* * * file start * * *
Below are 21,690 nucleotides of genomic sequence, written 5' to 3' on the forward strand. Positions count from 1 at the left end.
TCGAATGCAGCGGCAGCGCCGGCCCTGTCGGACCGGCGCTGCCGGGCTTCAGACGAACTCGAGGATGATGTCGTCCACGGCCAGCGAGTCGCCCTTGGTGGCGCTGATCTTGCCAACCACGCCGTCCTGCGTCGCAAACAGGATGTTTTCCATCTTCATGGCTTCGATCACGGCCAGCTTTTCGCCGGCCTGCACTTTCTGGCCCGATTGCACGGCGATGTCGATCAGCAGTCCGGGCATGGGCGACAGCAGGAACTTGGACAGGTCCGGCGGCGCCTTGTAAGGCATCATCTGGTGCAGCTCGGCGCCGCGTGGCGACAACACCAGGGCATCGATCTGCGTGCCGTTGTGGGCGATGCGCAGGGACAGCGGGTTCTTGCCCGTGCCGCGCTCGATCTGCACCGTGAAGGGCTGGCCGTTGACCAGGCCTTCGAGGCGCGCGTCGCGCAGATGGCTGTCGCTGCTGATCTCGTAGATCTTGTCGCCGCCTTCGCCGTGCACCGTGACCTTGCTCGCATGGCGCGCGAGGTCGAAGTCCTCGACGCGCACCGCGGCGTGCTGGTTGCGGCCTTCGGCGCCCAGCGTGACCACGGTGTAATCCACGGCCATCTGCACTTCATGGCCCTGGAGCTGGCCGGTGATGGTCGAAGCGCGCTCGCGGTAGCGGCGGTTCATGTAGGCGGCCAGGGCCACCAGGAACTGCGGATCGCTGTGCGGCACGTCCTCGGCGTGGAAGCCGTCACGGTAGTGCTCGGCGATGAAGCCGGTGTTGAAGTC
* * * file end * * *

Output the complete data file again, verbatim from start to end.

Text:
Below are 21,690 nucleotides of genomic sequence, written 5' to 3' on the forward strand. Positions count from 1 at the left end.
TCGAATGCAGCGGCAGCGCCGGCCCTGTCGGACCGGCGCTGCCGGGCTTCAGACGAACTCGAGGATGATGTCGTCCACGGCCAGCGAGTCGCCCTTGGTGGCGCTGATCTTGCCAACCACGCCGTCCTGCGTCGCAAACAGGATGTTTTCCATCTTCATGGCTTCGATCACGGCCAGCTTTTCGCCGGCCTGCACTTTCTGGCCCGATTGCACGGCGATGTCGATCAGCAGTCCGGGCATGGGCGACAGCAGGAACTTGGACAGGTCCGGCGGCGCCTTGTAAGGCATCATCTGGTGCAGCTCGGCGCCGCGTGGCGACAACACCAGGGCATCGATCTGCGTGCCGTTGTGGGCGATGCGCAGGGACAGCGGGTTCTTGCCCGTGCCGCGCTCGATCTGCACCGTGAAGGGCTGGCCGTTGACCAGGCCTTCGAGGCGCGCGTCGCGCAGATGGCTGTCGCTGCTGATCTCGTAGATCTTGTCGCCGCCTTCGCCGTGCACCGTGACCTTGCTCGCATGGCGCGCGAGGTCGAAGTCCTCGACGCGCACCGCGGCGTGCTGGTTGCGGCCTTCGGCGCCCAGCGTGACCACGGTGTAATCCACGGCCATCTGCACTTCATGGCCCTGGAGCTGGCCGGTGATGGTCGAAGCGCGCTCGCGGTAGCGGCGGTTCATGTAGGCGGCCAGGGCCACCAGGAACTGCGGATCGCTGTGCGGCACGTCCTCGGCGTGGAAGCCGTCACGGTAGTGCTCGGCGATGAAGCCGGTGTTGAAGTC